Figure 6. Plane-wave sources and their tilted coordinates. The tilting direction for the coordinates corresponding to the plane-wave source depends on its take-off angle. There are three typical plane-wave sources, and they have 0, negative and positive ray parameters, respectively. For , we use conventional Cartesian coordinates. For , we rotate coordinates counter-clockwise and for , we rotate coordinates clockwise.
Figure 7. Reciprocity improves plane-wave migration in tilted coordinates. The source location is at , and the receiver location is at . For this event, the source ray does not overturn, but the receiver ray does. If we run plane-wave migration in tilted coordinates on the original one-sided offset data, we will use the coordinates , whose direction is determined by the source ray direction at the surface. In this coordinate system, the source waves can be handled but the overturned receiver wave cannot. If we run the same migration on the other side offset data generated by reciprocity, we will use the coordinates for wavefield extrapolation, whose direction is determined by the receiver ray direction at the surface. In this coordinate system, both the source and receiver waves can be handled.
Usually, in streamer acquisition we only record one-sided offset data at the surface. But we can obtain the data for the other side by reciprocity. Merging the original data and the data obtained by reciprocity, we obtain a dataset that would be recorded if we would have had a split-spread recording geometry. In plane-wave migration for a dataset with a split-spread geometry, the aperture of each plane-wave source is almost the same as one-sided offset dataset, and thus the computation cost is also almost the same. But a split-spread recording geometry improves the plane-wave gathers and the signal-to-noise ratio of the image (Liu et al., 2006).
Reciprocity yields other benefits for plane-wave migration in tilted coordinates. Figure 7 illustrates how reciprocity helps to image steep salt flanks when the source ray does not overturn but the receiver ray does. In Figure 7, the source location is and receiver location is . For the original data, we run plane-wave migration for this event using the coordinates , whose tilting angle is determined by the source ray direction at the surface. The source plane wave starts at the surface almost vertically, and the tilting angle of its corresponding coordinates is small. As a consequence, the overturned receiver wave cannot be accurately modeled, and the event cannot be correctly imaged. Reciprocity exchanges the source and receiver locations. For the data obtained by reciprocity, we run plane-wave migration for this event using the coordinates , whose direction is determined by the receiver ray direction at the surface. In the coordinates , both source and receiver waves can be accurately modeled, and the overturned energy can be correctly imaged. When we run plane-wave migration in tilted coordinates for a split-spread dataset, we design the coordinates considering the direction of both the source and receiver waves at the surface.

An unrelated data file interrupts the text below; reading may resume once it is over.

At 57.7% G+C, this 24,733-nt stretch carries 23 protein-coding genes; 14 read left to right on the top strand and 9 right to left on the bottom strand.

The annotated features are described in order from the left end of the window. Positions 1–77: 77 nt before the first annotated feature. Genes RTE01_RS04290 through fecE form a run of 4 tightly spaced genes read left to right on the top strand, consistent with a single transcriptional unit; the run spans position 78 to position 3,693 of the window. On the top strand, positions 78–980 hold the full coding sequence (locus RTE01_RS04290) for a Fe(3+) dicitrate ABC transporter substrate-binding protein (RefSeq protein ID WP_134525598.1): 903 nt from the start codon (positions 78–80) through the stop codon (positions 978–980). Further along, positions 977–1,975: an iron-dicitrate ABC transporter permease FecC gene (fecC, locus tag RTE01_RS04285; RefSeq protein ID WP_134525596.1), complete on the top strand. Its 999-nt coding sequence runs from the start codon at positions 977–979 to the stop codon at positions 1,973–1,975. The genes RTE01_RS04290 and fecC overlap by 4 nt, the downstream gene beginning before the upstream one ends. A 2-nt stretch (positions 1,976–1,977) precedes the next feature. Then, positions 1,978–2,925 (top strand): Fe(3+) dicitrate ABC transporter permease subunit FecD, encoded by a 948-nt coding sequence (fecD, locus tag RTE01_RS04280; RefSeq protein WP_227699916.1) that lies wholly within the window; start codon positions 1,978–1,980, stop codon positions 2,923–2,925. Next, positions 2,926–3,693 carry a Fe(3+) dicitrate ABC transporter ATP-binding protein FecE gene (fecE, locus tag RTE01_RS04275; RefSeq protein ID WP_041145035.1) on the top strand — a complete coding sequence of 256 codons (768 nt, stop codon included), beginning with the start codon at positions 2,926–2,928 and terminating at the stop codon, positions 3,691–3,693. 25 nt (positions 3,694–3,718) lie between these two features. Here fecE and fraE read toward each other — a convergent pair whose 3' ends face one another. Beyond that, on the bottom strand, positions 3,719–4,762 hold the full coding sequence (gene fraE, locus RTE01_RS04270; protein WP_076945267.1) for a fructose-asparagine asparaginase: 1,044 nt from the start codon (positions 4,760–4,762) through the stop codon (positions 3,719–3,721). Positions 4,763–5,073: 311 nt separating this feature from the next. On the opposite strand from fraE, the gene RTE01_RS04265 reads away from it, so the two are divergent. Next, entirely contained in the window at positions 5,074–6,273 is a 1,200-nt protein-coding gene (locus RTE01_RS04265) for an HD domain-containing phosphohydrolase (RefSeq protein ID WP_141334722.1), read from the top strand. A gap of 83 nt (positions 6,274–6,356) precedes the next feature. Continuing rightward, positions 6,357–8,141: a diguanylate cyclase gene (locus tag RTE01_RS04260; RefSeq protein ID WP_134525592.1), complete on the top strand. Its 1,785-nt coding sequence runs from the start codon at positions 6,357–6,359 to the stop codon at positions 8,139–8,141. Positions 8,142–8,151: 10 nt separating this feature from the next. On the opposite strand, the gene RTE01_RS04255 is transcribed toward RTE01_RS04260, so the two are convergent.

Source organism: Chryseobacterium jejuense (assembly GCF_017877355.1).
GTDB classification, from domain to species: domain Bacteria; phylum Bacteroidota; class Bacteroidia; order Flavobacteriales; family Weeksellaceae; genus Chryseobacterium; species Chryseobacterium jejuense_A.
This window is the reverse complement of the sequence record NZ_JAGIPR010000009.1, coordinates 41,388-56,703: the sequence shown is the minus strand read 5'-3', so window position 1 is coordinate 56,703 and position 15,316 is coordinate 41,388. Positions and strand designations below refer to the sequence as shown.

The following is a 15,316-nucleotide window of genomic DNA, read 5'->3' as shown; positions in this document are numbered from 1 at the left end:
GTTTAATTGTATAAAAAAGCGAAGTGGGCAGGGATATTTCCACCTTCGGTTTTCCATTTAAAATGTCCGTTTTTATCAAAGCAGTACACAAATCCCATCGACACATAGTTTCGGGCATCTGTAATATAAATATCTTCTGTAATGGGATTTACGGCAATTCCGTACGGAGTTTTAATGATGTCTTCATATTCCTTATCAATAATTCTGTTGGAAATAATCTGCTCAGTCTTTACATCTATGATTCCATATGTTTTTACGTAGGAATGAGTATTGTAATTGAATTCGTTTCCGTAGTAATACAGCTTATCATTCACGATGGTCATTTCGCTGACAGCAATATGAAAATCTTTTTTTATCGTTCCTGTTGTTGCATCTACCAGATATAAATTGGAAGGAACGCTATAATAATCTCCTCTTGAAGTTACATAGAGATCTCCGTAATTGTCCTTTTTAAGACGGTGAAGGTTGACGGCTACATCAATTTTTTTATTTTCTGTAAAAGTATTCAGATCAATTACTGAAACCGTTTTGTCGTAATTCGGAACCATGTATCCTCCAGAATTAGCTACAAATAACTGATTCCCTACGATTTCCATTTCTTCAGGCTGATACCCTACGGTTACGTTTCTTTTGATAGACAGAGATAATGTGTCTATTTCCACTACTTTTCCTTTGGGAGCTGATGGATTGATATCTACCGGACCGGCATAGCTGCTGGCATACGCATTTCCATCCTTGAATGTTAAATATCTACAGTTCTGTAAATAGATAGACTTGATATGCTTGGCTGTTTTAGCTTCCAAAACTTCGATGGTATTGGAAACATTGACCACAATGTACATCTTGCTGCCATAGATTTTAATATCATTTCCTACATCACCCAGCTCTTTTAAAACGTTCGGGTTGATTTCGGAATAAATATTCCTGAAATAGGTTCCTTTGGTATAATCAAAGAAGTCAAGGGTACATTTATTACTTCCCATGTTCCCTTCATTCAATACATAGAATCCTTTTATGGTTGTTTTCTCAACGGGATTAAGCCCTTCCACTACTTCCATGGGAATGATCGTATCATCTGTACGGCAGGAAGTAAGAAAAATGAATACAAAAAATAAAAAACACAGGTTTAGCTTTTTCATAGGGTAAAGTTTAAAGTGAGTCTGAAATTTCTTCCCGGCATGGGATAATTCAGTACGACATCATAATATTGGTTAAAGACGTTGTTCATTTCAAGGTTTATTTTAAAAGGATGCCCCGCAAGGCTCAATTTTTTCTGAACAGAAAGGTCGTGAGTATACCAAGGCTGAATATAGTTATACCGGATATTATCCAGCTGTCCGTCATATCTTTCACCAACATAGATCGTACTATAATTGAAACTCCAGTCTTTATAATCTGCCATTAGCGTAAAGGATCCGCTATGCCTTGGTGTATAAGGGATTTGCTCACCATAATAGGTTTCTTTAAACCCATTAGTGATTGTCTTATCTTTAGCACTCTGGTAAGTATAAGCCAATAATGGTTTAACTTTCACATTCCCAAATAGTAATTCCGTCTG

Figure 8. The exploding reflector dataset from the revised Sigsbee 2A model. The overturned energy is recorded from to km at to s. The energy recorded earlier than s is muted before migration to verify the imaging of overturned waves.
Figure 9. Migrated image of the overturned waves: migration in tilted coordinates (a) and reverse-time migration (b).
|Plane-wave migration in tilted coordinates|